MTA Metro-North Railroad announced that it is implementing a “sweeping series of safety reforms,” this in the wake of the devastating Spuyten Duyvil train derailment last December, which killed 4 people and injured 63 others.
According to the MTA’s website, the MTA is putting 27 safety initiatives into effect, responding to a safety report put in by the Federal Railroad Administration (FRA) that criticized Metro-North’s safety record.
“Safety was not the top priority. It must be. And it will be,” said Metro-North Railroad President Joseph Giulietti at a press conference regarding the FRA’s report. “I have a clear message for our customers and our employees: Safety must come first at Metro-North. I will not allow any Metro-North trains to run unless I’m confident that they will run safely.”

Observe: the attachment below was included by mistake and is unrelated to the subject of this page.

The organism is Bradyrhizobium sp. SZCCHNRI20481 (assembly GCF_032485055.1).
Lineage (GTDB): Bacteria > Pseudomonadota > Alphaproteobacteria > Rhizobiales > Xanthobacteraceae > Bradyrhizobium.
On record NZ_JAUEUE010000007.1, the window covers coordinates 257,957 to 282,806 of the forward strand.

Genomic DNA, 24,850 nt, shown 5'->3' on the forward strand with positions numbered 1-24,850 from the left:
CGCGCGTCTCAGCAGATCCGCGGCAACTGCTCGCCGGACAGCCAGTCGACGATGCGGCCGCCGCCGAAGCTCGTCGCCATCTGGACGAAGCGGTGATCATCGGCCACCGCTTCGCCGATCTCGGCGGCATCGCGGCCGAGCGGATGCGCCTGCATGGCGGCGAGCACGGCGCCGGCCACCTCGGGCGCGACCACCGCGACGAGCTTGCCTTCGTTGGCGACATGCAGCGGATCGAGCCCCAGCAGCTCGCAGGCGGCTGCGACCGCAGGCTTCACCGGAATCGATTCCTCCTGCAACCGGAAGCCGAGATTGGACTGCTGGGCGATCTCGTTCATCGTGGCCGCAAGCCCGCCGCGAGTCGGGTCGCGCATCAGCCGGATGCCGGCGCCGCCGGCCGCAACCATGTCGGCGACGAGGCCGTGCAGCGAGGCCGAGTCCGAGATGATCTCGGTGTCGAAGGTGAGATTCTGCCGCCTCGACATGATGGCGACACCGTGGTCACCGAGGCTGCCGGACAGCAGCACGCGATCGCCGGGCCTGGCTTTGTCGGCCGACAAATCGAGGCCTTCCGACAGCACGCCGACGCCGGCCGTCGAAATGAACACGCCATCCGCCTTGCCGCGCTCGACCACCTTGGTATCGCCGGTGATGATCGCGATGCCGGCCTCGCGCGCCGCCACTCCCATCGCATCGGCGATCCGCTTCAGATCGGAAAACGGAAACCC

These new safety reforms include improving the training and monitoring of employees, reorganizing the safety department, creating a confidential close-call reporting system so employees can report safety issues, and will reduce the maximum operating speeds on all lines.
The MTA says it’s already acted on 14 of the 27 planned safety initiatives.
The Metro-North train that crashed near the Spuyten Duyvil train station. The train crashed in December 2013.
Photos by Barry Solow / Flickr Commons
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